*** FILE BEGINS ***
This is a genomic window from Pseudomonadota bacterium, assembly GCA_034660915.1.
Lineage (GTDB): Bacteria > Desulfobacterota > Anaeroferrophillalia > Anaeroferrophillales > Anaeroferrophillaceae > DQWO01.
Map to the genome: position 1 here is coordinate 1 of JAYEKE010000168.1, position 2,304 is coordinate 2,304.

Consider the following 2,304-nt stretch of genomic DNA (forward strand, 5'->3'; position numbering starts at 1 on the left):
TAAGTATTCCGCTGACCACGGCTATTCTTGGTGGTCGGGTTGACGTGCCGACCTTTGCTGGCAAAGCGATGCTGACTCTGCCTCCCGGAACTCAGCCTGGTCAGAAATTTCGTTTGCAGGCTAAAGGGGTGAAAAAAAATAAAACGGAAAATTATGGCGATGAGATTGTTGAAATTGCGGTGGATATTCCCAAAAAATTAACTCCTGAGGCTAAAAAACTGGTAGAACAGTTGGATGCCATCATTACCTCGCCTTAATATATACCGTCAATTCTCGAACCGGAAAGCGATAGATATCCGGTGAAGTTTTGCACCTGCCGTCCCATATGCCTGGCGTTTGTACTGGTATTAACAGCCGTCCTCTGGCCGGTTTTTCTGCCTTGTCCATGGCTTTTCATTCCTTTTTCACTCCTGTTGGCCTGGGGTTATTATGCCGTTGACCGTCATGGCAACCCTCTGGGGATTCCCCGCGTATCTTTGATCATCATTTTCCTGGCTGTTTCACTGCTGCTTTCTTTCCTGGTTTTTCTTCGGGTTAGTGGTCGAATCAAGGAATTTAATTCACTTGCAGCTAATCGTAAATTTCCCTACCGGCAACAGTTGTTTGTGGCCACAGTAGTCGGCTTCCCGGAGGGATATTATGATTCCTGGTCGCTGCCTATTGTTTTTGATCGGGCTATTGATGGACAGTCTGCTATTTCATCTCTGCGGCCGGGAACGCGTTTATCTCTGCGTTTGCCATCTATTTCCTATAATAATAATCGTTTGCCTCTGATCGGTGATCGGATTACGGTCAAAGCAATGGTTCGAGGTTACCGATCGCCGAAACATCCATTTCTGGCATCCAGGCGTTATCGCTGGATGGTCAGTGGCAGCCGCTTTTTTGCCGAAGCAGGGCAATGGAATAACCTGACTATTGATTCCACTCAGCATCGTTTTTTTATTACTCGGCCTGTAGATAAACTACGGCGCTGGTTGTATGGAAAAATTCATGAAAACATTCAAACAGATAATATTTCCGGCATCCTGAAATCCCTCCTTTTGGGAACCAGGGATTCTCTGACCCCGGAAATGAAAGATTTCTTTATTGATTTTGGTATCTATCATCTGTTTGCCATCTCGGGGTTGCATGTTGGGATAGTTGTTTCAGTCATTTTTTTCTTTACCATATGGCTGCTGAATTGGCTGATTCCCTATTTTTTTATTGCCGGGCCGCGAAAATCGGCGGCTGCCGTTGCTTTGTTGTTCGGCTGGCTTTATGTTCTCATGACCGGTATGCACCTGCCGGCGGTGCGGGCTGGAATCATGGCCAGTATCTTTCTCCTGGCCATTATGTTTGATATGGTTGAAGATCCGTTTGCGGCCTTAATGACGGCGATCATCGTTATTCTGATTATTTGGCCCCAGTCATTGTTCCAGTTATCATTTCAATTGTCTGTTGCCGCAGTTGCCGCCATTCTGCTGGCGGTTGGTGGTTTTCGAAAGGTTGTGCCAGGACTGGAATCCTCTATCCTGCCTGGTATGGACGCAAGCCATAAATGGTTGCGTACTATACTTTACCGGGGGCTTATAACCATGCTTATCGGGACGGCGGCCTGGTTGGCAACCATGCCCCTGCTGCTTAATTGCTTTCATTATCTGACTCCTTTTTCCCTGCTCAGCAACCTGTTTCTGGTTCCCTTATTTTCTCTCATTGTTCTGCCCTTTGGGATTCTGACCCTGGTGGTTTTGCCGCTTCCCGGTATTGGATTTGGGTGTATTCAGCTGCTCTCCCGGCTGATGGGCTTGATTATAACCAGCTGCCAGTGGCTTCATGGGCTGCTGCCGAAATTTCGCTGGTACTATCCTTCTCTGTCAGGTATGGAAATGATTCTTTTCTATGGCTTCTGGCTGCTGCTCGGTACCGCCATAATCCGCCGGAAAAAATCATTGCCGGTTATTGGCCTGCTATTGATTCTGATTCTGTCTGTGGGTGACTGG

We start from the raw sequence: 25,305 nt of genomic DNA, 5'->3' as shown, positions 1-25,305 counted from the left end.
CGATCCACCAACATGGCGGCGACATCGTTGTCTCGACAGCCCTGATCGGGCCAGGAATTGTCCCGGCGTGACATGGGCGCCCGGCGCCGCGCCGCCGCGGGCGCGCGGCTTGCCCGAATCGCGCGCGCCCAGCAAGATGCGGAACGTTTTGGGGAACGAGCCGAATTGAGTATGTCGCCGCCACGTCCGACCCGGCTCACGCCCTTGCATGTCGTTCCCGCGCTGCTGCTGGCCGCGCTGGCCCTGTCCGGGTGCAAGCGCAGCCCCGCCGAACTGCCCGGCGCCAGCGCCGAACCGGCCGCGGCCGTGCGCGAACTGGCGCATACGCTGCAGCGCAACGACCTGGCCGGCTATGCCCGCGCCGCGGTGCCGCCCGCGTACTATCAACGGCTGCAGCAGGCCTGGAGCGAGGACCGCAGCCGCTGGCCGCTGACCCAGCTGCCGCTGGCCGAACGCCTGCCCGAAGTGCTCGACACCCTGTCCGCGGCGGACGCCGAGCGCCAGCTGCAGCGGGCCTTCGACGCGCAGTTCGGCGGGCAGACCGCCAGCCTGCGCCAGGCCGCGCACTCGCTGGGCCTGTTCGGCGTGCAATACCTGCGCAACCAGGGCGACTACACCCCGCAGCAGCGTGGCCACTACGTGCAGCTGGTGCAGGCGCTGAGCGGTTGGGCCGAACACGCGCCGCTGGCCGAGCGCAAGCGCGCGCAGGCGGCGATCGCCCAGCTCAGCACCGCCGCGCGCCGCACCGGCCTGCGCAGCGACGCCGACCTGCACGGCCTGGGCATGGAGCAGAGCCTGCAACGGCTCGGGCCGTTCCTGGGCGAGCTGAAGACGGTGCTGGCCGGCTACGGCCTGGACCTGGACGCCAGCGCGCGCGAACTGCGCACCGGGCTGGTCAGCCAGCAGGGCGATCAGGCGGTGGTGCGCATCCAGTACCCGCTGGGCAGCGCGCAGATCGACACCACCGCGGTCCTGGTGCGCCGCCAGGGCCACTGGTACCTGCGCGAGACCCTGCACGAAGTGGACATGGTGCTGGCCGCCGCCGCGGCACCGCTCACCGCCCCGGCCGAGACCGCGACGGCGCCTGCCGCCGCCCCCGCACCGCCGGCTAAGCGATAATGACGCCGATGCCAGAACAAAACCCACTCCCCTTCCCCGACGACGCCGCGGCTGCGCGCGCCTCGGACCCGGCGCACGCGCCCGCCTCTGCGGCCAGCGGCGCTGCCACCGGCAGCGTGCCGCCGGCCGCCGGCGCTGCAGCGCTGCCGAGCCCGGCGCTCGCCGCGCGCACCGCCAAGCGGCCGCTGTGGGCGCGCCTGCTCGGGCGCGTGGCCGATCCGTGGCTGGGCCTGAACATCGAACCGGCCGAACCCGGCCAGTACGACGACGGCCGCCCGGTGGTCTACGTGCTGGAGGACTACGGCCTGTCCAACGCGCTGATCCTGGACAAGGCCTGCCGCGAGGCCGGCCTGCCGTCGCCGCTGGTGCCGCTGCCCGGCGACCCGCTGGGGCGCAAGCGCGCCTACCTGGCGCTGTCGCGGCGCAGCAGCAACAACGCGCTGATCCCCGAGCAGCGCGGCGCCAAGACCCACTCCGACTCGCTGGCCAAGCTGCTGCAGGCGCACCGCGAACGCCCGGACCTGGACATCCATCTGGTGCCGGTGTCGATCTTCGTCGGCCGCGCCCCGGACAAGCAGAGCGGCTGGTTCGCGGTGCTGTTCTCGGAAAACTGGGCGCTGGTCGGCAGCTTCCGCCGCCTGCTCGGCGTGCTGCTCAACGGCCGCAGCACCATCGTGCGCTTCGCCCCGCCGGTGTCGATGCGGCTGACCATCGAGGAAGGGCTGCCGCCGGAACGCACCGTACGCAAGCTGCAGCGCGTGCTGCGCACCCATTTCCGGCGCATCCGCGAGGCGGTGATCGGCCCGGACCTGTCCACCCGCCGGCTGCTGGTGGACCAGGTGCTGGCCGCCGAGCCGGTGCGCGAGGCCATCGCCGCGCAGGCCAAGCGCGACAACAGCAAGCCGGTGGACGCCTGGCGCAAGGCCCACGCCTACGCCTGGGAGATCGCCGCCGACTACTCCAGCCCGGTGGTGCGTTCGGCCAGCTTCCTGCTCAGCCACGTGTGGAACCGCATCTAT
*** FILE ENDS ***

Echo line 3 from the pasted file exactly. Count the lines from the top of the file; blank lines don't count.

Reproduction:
Map to the genome: position 1 here is coordinate 1 of JAYEKE010000168.1, position 2,304 is coordinate 2,304.